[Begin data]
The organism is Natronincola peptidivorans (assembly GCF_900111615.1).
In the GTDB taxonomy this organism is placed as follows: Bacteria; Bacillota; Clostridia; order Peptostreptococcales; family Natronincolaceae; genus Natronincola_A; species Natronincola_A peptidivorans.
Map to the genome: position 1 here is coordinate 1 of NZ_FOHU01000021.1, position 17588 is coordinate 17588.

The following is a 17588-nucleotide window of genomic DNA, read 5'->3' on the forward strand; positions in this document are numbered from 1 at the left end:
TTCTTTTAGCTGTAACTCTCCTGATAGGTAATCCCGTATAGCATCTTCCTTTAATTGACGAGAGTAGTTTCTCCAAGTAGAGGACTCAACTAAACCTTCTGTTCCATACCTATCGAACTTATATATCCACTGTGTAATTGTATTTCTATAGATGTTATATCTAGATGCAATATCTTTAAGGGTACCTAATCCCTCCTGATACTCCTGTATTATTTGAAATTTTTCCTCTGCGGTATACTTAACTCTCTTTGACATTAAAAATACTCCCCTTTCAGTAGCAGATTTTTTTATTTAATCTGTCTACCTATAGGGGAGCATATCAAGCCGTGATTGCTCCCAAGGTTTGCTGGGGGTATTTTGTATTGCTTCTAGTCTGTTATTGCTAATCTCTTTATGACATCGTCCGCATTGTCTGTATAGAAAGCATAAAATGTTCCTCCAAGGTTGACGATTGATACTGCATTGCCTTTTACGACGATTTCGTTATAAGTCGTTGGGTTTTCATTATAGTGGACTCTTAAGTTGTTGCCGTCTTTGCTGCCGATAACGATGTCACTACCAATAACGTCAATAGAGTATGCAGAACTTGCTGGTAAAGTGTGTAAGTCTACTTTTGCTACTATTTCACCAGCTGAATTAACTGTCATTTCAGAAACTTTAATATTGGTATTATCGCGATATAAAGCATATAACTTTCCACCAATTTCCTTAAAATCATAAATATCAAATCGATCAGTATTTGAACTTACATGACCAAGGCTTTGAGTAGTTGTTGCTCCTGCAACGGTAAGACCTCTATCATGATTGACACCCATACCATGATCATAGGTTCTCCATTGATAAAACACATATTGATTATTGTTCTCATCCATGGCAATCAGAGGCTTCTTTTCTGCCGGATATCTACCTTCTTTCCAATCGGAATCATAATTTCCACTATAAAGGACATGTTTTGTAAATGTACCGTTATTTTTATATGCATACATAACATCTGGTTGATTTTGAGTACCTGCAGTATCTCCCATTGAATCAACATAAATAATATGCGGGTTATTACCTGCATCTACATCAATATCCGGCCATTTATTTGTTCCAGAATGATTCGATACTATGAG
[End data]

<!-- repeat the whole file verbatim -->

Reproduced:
The organism is Natronincola peptidivorans (assembly GCF_900111615.1).
In the GTDB taxonomy this organism is placed as follows: Bacteria; Bacillota; Clostridia; order Peptostreptococcales; family Natronincolaceae; genus Natronincola_A; species Natronincola_A peptidivorans.
Map to the genome: position 1 here is coordinate 1 of NZ_FOHU01000021.1, position 17588 is coordinate 17588.

The following is a 17588-nucleotide window of genomic DNA, read 5'->3' on the forward strand; positions in this document are numbered from 1 at the left end:
TTCTTTTAGCTGTAACTCTCCTGATAGGTAATCCCGTATAGCATCTTCCTTTAATTGACGAGAGTAGTTTCTCCAAGTAGAGGACTCAACTAAACCTTCTGTTCCATACCTATCGAACTTATATATCCACTGTGTAATTGTATTTCTATAGATGTTATATCTAGATGCAATATCTTTAAGGGTACCTAATCCCTCCTGATACTCCTGTATTATTTGAAATTTTTCCTCTGCGGTATACTTAACTCTCTTTGACATTAAAAATACTCCCCTTTCAGTAGCAGATTTTTTTATTTAATCTGTCTACCTATAGGGGAGCATATCAAGCCGTGATTGCTCCCAAGGTTTGCTGGGGGTATTTTGTATTGCTTCTAGTCTGTTATTGCTAATCTCTTTATGACATCGTCCGCATTGTCTGTATAGAAAGCATAAAATGTTCCTCCAAGGTTGACGATTGATACTGCATTGCCTTTTACGACGATTTCGTTATAAGTCGTTGGGTTTTCATTATAGTGGACTCTTAAGTTGTTGCCGTCTTTGCTGCCGATAACGATGTCACTACCAATAACGTCAATAGAGTATGCAGAACTTGCTGGTAAAGTGTGTAAGTCTACTTTTGCTACTATTTCACCAGCTGAATTAACTGTCATTTCAGAAACTTTAATATTGGTATTATCGCGATATAAAGCATATAACTTTCCACCAATTTCCTTAAAATCATAAATATCAAATCGATCAGTATTTGAACTTACATGACCAAGGCTTTGAGTAGTTGTTGCTCCTGCAACGGTAAGACCTCTATCATGATTGACACCCATACCATGATCATAGGTTCTCCATTGATAAAACACATATTGATTATTGTTCTCATCCATGGCAATCAGAGGCTTCTTTTCTGCCGGATATCTACCTTCTTTCCAATCGGAATCATAATTTCCACTATAAAGGACATGTTTTGTAAATGTACCGTTATTTTTATATGCATACATAACATCTGGTTGATTTTGAGTACCTGCAGTATCTCCCATTGAATCAACATAAATAATATGCGGGTTATTACCTGCATCTACATCAATATCCGGCCATTTATTTGTTCCAGAATGATTCGATACTATGAG